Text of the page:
Annexing the Island? City explores acquiring Crab Island

Matt Algarin
Crab Island is a favorite recreation area, but it’s also an area that concerns many in the community due to regulatory gray areas.

While people flock to Crab Island by the boatful every year, some city leaders in Destin say more needs to be done to clean up the area.

“The perception is that Crab Island is Destin,” Councilwoman Prebble Ramswell said during Monday Night’s Destin City Council meeting. “We need to take ownership of it and clean it up so we are portraying the image of Destin we want to see.”

She went as far as calling the area the “Wild West.”

While discussing Crab Island, Councilman Jim Foreman said it may be time for the city to consider annexing the popular water spot into the city so they could have better regulatory control over the activities that take place.

Foreman said the issues are well known, so it only seems natural for city leaders to get ahead of things before the next tourist season and summer.

“Now is the time to do that,” he said.

Throughout the most recent season, talks about regulations, standards and sanitation at Crab Island dramatically increased, as did the number of food and water sports vendors selling products.

“The Crab Island that I remember from 10 years ago when I got here is different than the Crab Island today,” City Manager Greg Kisela told The Log.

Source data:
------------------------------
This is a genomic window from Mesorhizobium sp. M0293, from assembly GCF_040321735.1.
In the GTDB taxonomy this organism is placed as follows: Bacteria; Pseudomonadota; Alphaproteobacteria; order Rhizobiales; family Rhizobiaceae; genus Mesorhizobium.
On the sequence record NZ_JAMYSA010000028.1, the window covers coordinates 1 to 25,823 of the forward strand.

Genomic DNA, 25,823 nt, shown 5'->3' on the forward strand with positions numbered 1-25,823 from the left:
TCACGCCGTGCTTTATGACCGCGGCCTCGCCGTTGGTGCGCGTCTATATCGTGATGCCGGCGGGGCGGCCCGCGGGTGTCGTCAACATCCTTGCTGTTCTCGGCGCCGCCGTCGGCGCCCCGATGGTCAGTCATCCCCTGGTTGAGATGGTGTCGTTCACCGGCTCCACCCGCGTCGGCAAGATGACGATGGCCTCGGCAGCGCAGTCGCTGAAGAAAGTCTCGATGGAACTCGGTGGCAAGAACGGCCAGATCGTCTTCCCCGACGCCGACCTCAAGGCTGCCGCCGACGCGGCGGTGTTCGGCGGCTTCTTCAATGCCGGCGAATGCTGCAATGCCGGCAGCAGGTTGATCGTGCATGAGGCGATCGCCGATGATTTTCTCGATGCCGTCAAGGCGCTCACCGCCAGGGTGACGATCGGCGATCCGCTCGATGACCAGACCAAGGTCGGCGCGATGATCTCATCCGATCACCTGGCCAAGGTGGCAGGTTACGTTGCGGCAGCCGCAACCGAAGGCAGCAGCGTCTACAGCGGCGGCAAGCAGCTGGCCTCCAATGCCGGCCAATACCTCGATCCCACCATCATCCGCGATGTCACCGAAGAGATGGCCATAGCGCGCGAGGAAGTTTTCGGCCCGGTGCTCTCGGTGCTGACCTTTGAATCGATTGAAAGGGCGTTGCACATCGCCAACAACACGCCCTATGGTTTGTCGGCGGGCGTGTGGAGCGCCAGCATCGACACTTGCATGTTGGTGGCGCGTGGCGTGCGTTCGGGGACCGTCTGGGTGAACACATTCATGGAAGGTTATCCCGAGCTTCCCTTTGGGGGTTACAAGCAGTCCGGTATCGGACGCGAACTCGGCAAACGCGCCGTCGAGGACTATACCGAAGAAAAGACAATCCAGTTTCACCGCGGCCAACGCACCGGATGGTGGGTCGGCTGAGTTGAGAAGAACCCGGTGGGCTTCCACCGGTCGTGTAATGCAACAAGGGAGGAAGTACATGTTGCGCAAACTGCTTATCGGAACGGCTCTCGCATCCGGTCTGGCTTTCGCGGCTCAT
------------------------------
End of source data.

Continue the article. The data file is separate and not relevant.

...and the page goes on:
He said the area has become heavily inundated with commercial activity.

Okaloosa County Tax  Collector Ben Anderson was quoted as saying “It’s more commercial than it’s ever been… now we’ve got commercialism that is possibly unregulated.”

Not only are there concerns about unregulated vendors, but law enforcement officials and representatives from the United States Coast Guard shared their concerns about the safety of those in the water during a meeting held at the Coast Guard Station earlier this year.

Some have called Crab Island a regulatory gray area, given that there are many jurisdictions in the area that all seem to have some piece of the pie under their belts, but nobody has really taken ownership.

“They are very concerned about responding to emergency calls, due to the congestion,” Kisela said of local law enforcement.

Kisela said if the city were to annex the area, it would be “stepping up to the plate” as Crab Island, for better or worse, “reflects Destin.”

Based on data from the Okaloosa County Sheriff’s Office, there were 129 calls for service to Crab Island this year, based on the dispatch term “Crab Island X2[CHOCTAWHATCHEE BAY].” A portion of the calls were for “proactive patrols,” as opposed to people calling in complaints. But there were also calls for fights and missing persons.

For now the city is doing its due diligence as they contemplate all of the scenarios for potentially annexing Crab Island. Kisela told The Log the city would be working with the state to see if it would even be possible.

If the city were to annex the area, they would ultimately have regulatory control through the Okaloosa County Sheriff’s Office and its own code enforcement branch.

“This is pretty complicated,” Kisela said. “We’ll talk to the state and see what we can do.”